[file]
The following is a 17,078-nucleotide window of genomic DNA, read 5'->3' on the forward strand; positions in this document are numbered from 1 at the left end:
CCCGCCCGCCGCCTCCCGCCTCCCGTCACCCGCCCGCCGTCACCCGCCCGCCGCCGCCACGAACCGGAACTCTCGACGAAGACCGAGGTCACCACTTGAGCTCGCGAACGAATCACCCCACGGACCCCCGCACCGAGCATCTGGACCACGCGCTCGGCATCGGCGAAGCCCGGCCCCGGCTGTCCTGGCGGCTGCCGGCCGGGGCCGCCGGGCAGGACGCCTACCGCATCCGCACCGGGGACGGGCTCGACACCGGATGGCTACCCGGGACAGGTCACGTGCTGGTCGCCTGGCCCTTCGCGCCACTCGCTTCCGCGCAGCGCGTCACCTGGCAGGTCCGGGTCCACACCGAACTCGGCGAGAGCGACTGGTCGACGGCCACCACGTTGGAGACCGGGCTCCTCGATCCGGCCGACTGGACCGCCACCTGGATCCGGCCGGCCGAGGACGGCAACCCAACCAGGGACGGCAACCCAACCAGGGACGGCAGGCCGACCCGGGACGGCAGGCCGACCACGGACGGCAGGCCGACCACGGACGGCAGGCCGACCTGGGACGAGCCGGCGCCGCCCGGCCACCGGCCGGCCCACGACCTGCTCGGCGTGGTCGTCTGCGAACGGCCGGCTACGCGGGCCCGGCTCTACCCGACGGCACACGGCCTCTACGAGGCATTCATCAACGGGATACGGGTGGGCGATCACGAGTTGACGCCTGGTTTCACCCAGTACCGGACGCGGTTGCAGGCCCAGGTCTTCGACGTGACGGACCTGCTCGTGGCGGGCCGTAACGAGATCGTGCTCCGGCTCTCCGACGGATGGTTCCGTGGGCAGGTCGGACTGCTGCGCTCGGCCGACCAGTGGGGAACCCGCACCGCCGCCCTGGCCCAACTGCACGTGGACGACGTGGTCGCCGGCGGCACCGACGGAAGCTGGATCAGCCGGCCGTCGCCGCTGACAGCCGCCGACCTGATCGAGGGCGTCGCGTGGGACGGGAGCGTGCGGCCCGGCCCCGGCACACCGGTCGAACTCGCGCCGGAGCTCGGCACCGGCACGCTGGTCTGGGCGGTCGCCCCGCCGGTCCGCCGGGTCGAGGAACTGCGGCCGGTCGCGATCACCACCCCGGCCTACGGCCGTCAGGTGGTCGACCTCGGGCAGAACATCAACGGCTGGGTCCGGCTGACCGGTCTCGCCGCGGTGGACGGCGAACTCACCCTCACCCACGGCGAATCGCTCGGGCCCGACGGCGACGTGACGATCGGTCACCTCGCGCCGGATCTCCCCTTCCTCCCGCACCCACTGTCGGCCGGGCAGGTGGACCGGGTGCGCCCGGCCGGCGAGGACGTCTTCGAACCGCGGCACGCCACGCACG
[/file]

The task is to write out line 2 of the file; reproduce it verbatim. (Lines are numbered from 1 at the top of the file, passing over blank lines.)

CCCGCCCGCCGCCTCCCGCCTCCCGTCACCCGCCCGCCGTCACCCGCCCGCCGCCGCCACGAACCGGAACTCTCGACGAAGACCGAGGTCACCACTTGAGCTCGCGAACGAATCACCCCACGGACCCCCGCACCGAGCATCTGGACCACGCGCTCGGCATCGGCGAAGCCCGGCCCCGGCTGTCCTGGCGGCTGCCGGCCGGGGCCGCCGGGCAGGACGCCTACCGCATCCGCACCGGGGACGGGCTCGACACCGGATGGCTACCCGGGACAGGTCACGTGCTGGTCGCCTGGCCCTTCGCGCCACTCGCTTCCGCGCAGCGCGTCACCTGGCAGGTCCGGGTCCACACCGAACTCGGCGAGAGCGACTGGTCGACGGCCACCACGTTGGAGACCGGGCTCCTCGATCCGGCCGACTGGACCGCCACCTGGATCCGGCCGGCCGAGGACGGCAACCCAACCAGGGACGGCAACCCAACCAGGGACGGCAGGCCGACCCGGGACGGCAGGCCGACCACGGACGGCAGGCCGACCACGGACGGCAGGCCGACCTGGGACGAGCCGGCGCCGCCCGGCCACCGGCCGGCCCACGACCTGCTCGGCGTGGTCGTCTGCGAACGGCCGGCTACGCGGGCCCGGCTCTACCCGACGGCACACGGCCTCTACGAGGCATTCATCAACGGGATACGGGTGGGCGATCACGAGTTGACGCCTGGTTTCACCCAGTACCGGACGCGGTTGCAGGCCCAGGTCTTCGACGTGACGGACCTGCTCGTGGCGGGCCGTAACGAGATCGTGCTCCGGCTCTCCGACGGATGGTTCCGTGGGCAGGTCGGACTGCTGCGCTCGGCCGACCAGTGGGGAACCCGCACCGCCGCCCTGGCCCAACTGCACGTGGACGACGTGGTCGCCGGCGGCACCGACGGAAGCTGGATCAGCCGGCCGTCGCCGCTGACAGCCGCCGACCTGATCGAGGGCGTCGCGTGGGACGGGAGCGTGCGGCCCGGCCCCGGCACACCGGTCGAACTCGCGCCGGAGCTCGGCACCGGCACGCTGGTCTGGGCGGTCGCCCCGCCGGTCCGCCGGGTCGAGGAACTGCGGCCGGTCGCGATCACCACCCCGGCCTACGGCCGTCAGGTGGTCGACCTCGGGCAGAACATCAACGGCTGGGTCCGGCTGACCGGTCTCGCCGCGGTGGACGGCGAACTCACCCTCACCCACGGCGAATCGCTCGGGCCCGACGGCGACGTGACGATCGGTCACCTCGCGCCGGATCTCCCCTTCCTCCCGCACCCACTGTCGGCCGGGCAGGTGGACCGGGTGCGCCCGGCCGGCGAGGACGTCTTCGAACCGCGGCACGCCACGCACG